Senator B 1988-1992
The Senator B was introduced to the market in September 1986, as a follow up to the Senator A, which Opel had positioned in the luxury sedan segment. In spite of the undeniably good qualities of Opel´s largest car, it found it difficult to establish itself in the luxury large sedan class. This was down to a lack of image…The Opel brand was too strongly associated with everyday, no nonsense, provincial vehicles.
The main characteristics of the new Senator were soft, round contours and large windows. It lived up to its first name and made an impression through its anything but flippant appearance. It wasn´t to be messed with.
The engines were the six cylinder 2969cc line version (177hp without a catalyst and 156hp with catalyst) which were known from its predecessor.
In 1990 Opel brought a new engine onto the market, characterised by double camshafts and 24 valves. The customer could choose between a 2.6/24v version with 156hp or a 2.0/24v version with 204hp DOHC engine. The rear axis of the 24v was adjusted in order to provide the new power source with a suitable propulsion,
The wonderfully silken six in a row has great thrust and, thanks partly to the refined exhaust system (Dual Ram), the car can reach 270Nm at 3600 revs.
With the top luxury package in the CD model (Corps Diplomatique), the client could own a relatively inconspicuous classy car with excellent performance, a real limousine with sports car properties. The CD version cost around 12.000 Euros above the basic version at that time. In the last year of production, 1993, a Senator 3.0i 24V cost a whole 55.000 Euros, which at that time was the cost equivalent of a small house!
Omega A 1987-1993
Opel retired the well-known series of Rekord models in 1986 and introduced the new name Omega. In doing this Opel wanted to show that the Omega was a completely new model which had nothing to do with its predecessors. Even so the Omega still had engines placed lengthways with rear wheel drive, in contrast to the perpendicularly placed fore wheel drive engines in the other new models: Astra, Vectra and Corsa.
After five years of development with a budget of 2 billion DM, the Omega was rewarded straightaway with the title “Car of the year” in 1986. When the Omega was launched the reactions were a little lukewarm. The car was described as being an ‘inflated’ Kadett. And indeed the family resemblance is striking.
The introduction started with eight different engines: the 1.8 and 2.0 four cylinder and the 3.0-12v six cylinder engines. The bodywork design took great care to ensure a streamlined shape. A Cw-value of 0.28 was achieved.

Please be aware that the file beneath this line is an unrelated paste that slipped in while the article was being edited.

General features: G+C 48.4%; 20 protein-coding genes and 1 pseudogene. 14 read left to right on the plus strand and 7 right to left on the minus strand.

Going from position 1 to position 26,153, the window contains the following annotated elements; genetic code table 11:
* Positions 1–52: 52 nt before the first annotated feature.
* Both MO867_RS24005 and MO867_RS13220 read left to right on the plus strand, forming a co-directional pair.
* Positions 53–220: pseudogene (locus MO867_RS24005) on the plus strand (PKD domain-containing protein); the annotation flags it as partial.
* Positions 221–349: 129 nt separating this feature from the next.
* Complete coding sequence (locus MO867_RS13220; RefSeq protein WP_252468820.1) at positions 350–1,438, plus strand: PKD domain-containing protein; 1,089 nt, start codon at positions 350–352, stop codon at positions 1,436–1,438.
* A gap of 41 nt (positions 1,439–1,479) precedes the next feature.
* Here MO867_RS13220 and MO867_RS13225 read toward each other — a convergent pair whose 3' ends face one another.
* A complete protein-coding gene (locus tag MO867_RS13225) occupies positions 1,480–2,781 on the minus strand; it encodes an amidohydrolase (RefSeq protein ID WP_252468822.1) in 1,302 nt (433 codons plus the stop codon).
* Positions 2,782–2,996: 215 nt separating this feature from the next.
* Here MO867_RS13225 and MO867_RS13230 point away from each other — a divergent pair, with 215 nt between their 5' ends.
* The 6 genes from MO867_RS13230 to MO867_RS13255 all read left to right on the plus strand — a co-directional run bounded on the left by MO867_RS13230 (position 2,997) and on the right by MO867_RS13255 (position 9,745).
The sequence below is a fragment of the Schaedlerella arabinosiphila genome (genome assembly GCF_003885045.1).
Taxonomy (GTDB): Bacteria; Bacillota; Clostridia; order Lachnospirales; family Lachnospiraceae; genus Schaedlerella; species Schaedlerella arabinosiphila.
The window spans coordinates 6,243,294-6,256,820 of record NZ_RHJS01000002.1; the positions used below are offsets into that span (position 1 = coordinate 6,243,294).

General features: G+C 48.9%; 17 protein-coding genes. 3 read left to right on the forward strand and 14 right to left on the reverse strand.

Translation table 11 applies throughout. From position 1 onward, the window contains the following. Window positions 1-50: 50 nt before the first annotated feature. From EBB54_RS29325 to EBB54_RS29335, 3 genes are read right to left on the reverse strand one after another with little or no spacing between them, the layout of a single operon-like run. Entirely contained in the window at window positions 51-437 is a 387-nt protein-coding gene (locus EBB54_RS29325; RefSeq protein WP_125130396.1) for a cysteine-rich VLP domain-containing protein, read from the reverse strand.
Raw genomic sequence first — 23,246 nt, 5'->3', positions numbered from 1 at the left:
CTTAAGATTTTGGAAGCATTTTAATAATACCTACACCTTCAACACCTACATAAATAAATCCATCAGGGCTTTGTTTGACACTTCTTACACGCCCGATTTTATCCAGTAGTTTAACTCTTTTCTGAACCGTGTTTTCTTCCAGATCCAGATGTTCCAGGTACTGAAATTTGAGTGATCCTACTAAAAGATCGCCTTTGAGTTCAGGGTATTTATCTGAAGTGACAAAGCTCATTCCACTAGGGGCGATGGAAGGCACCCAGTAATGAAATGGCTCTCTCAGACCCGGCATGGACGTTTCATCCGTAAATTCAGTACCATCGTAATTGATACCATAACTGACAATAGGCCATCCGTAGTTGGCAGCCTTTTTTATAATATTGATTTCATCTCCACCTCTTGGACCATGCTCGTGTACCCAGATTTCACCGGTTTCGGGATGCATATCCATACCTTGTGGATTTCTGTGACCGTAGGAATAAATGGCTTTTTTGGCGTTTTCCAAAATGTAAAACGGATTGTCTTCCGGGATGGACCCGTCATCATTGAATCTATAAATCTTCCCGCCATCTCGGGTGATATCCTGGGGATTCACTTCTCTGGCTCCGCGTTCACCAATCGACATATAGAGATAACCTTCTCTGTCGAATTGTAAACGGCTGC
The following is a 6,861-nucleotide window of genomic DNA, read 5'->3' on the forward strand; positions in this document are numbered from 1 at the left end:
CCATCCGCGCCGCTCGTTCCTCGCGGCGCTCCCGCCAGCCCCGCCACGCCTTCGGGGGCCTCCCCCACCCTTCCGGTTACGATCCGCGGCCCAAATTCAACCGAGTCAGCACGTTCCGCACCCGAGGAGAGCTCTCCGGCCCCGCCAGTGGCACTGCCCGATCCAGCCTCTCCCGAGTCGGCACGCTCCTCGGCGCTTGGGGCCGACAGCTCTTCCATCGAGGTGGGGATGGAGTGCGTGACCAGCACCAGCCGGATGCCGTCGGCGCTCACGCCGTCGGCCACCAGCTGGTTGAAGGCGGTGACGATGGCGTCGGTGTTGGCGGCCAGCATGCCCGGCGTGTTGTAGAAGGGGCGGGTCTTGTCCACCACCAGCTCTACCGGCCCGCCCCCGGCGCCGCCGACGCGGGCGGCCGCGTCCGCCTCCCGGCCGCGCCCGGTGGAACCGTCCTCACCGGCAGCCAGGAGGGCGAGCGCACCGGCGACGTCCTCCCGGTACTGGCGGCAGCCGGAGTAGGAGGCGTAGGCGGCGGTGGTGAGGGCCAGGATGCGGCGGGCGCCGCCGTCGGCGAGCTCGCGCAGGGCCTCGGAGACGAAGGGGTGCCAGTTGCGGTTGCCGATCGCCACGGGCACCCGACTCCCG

The equipment levels, LS, GL, GLS and CD were known from the other models in the family, now adapted to a four door sedan and a five door caravan. The Omega 3000 became the top model, kitted out with a six cylinder engine and an extensive bodykit. In 1989 the newly designed 3.0-24v became available in the Omega.
A number of special Omega A models were made. To start with the Omega EVO500. Based on the Omega 3000, it included a 3.0 6 in-line 230 hp engine which had been further developed by Irmscher. From 0 to 100 km/hour took 7.5 seconds and the speedometer went up to 249 km/hour.
From the model year 1991 onwards, the engine range changed, a new 2.4E (125 hp) four cylinder replaced the calm 2.5 six cylinder; the 3.0-12v and the 1.8 E disappeared and a 2.6E (150 hp) dualram was introduced. A few changes were made to bumpers, grille and rear lights.
The Lotus Omega was first displayed in 1990. Lotus had been a part of the GM concern for a number of years and gave the Omega a 376 hp 3.6 litre engine with two Garrett turbo compressors. The Lotus Omega or Lotus Carlton had a completely adapted bodywork based on the Omega A 3000. This was shipped to Lotus’ home base and equipped with Lotus suspension, AP-brakes and a six speed gearbox from parent company GM (C4 ZR1 Corvette). With its 377 hp strong 3.6 L-engine (C36GET) it reached a top speed of 283 km/hour. It took 5.2 seconds from 0 to 100 km/hour. In 1991 the Lotus Omega was the fastest sedan in the world after the Alpine B10 Biturbo (291 km/hour). The idea was to produce 1100 vehicles, but as a result of disappointing sales figures as well as negative commentary from British politicians, only 950 were ever built.